Is NPV or IRR Better for Capital Budgeting

Sep 03, 2022 By Susan Kelly

Capital budgeting has two uses for IRR and NPV. IRR can be used to compare multiple projects or when it is difficult for you to calculate a discount rate. In situations with multiple discount rates or cash flows over time, NPV is more beneficial than a varying cash flow direction, such as when there are many ways to calculate NPV.

What is IRR?

IRR, which is a percentage value and not a dollar amount, estimates the profitability of potential investments. You can also refer to it as economical or discounted flow rates. It does not include external factors like inflation and capital costs. The IRR method reduces the complexity of projects and gives management a single return percentage to help determine whether a project can be financially viable. If the IRR is higher than this benchmark, a company may decide to proceed with a project. A company might reject a project if the rate of return is lower than that benchmark or if it projects a loss for a prolonged period.

What is NPV?

NPV is expressed in dollars rather than the IRR. It is the difference between cash inflows and outflows for a given period. When determining a project's NPV, it is common practice to use projections of the company's future cash flows. After that, the cash flows are discounted to their present value by applying a discount rate that considers the project's capital cost in addition to the anticipated rate of return and the level of risk involved. After being discounted, the total of all cash flows contributes to the net present value. It is the gap between the expenses of the project and the money it generates over time.

Problems with IRR

IRR has one major advantage: It is simple to calculate and interpret. This method has its limitations. IRR uses only one discount rate. The true discount rate can fluctuate over time, especially if the investment involves a long-term project. IRR cannot be modified to account for changes in discount rates. This is why it is unsuitable for long-term projects with periods of variable risk or change in return expectations.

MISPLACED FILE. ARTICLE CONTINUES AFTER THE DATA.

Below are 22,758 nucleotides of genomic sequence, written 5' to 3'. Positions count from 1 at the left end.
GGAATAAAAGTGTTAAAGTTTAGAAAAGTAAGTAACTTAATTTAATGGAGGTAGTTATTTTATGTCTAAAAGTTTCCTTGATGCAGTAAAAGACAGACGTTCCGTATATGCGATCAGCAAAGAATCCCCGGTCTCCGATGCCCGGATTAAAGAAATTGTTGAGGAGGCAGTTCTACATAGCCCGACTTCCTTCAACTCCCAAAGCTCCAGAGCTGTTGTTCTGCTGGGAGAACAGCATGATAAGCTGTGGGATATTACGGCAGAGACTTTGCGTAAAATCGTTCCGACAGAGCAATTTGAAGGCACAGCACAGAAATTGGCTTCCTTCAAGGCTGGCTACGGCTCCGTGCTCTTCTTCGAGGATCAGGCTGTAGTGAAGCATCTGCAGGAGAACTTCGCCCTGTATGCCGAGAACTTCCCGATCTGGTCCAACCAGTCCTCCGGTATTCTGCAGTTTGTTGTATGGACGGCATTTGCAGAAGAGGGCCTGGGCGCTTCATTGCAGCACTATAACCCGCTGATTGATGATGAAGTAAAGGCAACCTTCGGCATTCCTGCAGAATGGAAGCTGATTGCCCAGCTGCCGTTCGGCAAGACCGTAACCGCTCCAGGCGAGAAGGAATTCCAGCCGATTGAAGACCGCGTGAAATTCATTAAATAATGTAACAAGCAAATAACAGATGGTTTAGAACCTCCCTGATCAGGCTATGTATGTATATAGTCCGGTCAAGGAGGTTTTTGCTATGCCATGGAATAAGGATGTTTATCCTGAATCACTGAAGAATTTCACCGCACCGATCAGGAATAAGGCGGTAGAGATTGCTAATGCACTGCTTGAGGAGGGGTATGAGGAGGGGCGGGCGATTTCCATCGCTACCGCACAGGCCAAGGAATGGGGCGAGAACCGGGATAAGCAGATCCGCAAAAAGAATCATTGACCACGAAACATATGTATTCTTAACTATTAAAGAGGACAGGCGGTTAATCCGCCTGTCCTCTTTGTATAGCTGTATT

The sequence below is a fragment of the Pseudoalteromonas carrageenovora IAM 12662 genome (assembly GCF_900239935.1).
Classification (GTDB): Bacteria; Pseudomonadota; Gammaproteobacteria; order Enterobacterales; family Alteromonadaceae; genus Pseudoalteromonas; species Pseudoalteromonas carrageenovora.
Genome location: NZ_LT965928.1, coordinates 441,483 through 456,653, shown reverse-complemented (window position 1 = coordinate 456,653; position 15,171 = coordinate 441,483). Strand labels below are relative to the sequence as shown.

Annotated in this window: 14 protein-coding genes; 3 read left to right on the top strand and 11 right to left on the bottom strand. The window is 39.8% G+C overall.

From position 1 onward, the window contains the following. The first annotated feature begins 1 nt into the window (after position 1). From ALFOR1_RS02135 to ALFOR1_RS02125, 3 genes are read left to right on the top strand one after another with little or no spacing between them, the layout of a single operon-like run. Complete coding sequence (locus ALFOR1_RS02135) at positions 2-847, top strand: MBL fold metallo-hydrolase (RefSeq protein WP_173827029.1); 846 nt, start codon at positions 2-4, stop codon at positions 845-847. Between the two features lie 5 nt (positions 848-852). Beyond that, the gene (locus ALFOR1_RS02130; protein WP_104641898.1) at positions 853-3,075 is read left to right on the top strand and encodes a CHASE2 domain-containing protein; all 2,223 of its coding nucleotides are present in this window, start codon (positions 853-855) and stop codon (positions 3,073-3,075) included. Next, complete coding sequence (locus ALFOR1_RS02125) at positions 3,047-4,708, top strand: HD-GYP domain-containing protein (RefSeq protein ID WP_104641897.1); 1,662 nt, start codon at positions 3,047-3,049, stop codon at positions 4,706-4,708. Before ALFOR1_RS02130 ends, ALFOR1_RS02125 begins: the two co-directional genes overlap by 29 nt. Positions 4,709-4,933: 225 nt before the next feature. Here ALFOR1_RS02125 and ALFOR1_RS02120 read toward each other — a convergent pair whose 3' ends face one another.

A project with positive and negative cash flows is another type of project where a basic IRR calculation would not be effective. Consider a project where the marketing department has to reinvent the brand every few years to remain relevant in a market.

Remember that IRR refers to the discount rate or the amount of interest required for the project's profitability, given its initial investment. Multiple IRRs can be created if market conditions change over time. This means that long-term projects with fluctuating cash flows or additional capital investments may have different IRR values making it difficult to assess.

If the discount rate for a project is unknown, then the IRR method can be problematic. The project is possible if the IRR is higher than the discount rate. If it's below, the project won't be feasible. A discount rate that isn't known is not a benchmark against which to compare the project's return. This is where the NPV method proves to be superior. Projects with a positive NPV will be financially viable.


The ability of the NPV approach, as opposed to the IRR method, to handle numerous discount rates and different cash flow directions is one of the advantages of utilizing the NPV method. The NPV approach enables the cash flows from each year to be discounted in a flow independent of the previous year's cash flows. This allows for a greater degree of maneuverability when assessing certain years. The NPV method is notoriously difficult to understand and needs the user to make assumptions at every step, such as the discount rate or the probability of receiving cash payments.

The NPV is a method to assess whether an investment, such as a merger or acquisition, will add value to a company. Positive NPV means that cash inflows and outflows are greater than their sum. The project is considered beneficial if the company receives more economic benefit than it expends. This assumes that the return on investment is substantial and there are no capacity constraints. A negative NPV means that a company's cash flows exceed its expected earnings throughout a project. Negative NPV means that a project is not financially viable and should be rejected.

The NPV method has its disadvantages, just like the IRR method. It can be difficult to determine the rate of return or discount rate required to calculate discount cash flow. NPV calculations tend to favor larger projects. A project might have a higher net worth, but its rate or return may be lower. The total cash outlay could be higher for a smaller project.

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